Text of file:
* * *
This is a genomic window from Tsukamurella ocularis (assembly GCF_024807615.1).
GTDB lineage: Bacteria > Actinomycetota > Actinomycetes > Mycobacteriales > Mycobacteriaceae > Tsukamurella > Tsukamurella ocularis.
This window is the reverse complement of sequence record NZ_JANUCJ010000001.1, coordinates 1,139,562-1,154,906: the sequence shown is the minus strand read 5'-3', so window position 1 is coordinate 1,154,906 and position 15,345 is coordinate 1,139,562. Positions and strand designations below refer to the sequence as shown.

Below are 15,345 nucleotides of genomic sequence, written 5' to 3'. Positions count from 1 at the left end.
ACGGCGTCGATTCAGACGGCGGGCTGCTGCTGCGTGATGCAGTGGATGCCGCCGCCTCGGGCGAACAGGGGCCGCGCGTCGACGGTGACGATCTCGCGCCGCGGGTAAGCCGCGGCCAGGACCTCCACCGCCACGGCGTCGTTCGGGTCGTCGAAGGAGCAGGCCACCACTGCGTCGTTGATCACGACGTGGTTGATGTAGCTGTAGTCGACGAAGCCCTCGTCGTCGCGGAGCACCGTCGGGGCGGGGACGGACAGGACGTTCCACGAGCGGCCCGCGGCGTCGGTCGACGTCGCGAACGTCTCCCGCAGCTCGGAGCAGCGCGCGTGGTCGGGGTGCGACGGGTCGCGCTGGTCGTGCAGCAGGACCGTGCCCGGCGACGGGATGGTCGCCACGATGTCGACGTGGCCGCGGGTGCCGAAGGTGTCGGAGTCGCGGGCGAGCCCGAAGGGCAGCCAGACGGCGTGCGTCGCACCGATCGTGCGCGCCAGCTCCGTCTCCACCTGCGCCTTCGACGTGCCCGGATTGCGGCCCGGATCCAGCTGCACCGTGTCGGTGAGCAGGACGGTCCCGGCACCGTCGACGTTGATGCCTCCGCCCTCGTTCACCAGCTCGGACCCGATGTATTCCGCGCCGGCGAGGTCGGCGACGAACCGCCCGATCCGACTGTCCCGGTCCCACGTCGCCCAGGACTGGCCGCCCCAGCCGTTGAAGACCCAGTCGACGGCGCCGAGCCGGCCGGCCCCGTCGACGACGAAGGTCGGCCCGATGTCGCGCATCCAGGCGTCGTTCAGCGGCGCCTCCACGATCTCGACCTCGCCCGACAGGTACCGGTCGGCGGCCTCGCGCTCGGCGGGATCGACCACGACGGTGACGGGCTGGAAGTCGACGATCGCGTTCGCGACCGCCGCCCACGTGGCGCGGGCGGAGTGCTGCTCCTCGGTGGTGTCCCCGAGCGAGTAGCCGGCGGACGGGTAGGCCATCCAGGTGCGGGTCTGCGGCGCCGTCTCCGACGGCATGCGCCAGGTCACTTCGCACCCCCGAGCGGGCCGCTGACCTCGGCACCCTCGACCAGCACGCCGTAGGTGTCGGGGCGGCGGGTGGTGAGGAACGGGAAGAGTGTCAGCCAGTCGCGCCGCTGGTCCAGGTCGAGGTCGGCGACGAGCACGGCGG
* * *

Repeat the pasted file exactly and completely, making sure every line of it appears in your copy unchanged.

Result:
This is a genomic window from Tsukamurella ocularis (assembly GCF_024807615.1).
GTDB lineage: Bacteria > Actinomycetota > Actinomycetes > Mycobacteriales > Mycobacteriaceae > Tsukamurella > Tsukamurella ocularis.
This window is the reverse complement of sequence record NZ_JANUCJ010000001.1, coordinates 1,139,562-1,154,906: the sequence shown is the minus strand read 5'-3', so window position 1 is coordinate 1,154,906 and position 15,345 is coordinate 1,139,562. Positions and strand designations below refer to the sequence as shown.

Below are 15,345 nucleotides of genomic sequence, written 5' to 3'. Positions count from 1 at the left end.
ACGGCGTCGATTCAGACGGCGGGCTGCTGCTGCGTGATGCAGTGGATGCCGCCGCCTCGGGCGAACAGGGGCCGCGCGTCGACGGTGACGATCTCGCGCCGCGGGTAAGCCGCGGCCAGGACCTCCACCGCCACGGCGTCGTTCGGGTCGTCGAAGGAGCAGGCCACCACTGCGTCGTTGATCACGACGTGGTTGATGTAGCTGTAGTCGACGAAGCCCTCGTCGTCGCGGAGCACCGTCGGGGCGGGGACGGACAGGACGTTCCACGAGCGGCCCGCGGCGTCGGTCGACGTCGCGAACGTCTCCCGCAGCTCGGAGCAGCGCGCGTGGTCGGGGTGCGACGGGTCGCGCTGGTCGTGCAGCAGGACCGTGCCCGGCGACGGGATGGTCGCCACGATGTCGACGTGGCCGCGGGTGCCGAAGGTGTCGGAGTCGCGGGCGAGCCCGAAGGGCAGCCAGACGGCGTGCGTCGCACCGATCGTGCGCGCCAGCTCCGTCTCCACCTGCGCCTTCGACGTGCCCGGATTGCGGCCCGGATCCAGCTGCACCGTGTCGGTGAGCAGGACGGTCCCGGCACCGTCGACGTTGATGCCTCCGCCCTCGTTCACCAGCTCGGACCCGATGTATTCCGCGCCGGCGAGGTCGGCGACGAACCGCCCGATCCGACTGTCCCGGTCCCACGTCGCCCAGGACTGGCCGCCCCAGCCGTTGAAGACCCAGTCGACGGCGCCGAGCCGGCCGGCCCCGTCGACGACGAAGGTCGGCCCGATGTCGCGCATCCAGGCGTCGTTCAGCGGCGCCTCCACGATCTCGACCTCGCCCGACAGGTACCGGTCGGCGGCCTCGCGCTCGGCGGGATCGACCACGACGGTGACGGGCTGGAAGTCGACGATCGCGTTCGCGACCGCCGCCCACGTGGCGCGGGCGGAGTGCTGCTCCTCGGTGGTGTCCCCGAGCGAGTAGCCGGCGGACGGGTAGGCCATCCAGGTGCGGGTCTGCGGCGCCGTCTCCGACGGCATGCGCCAGGTCACTTCGCACCCCCGAGCGGGCCGCTGACCTCGGCACCCTCGACCAGCACGCCGTAGGTGTCGGGGCGGCGGGTGGTGAGGAACGGGAAGAGTGTCAGCCAGTCGCGCCGCTGGTCCAGGTCGAGGTCGGCGACGAGCACGGCGG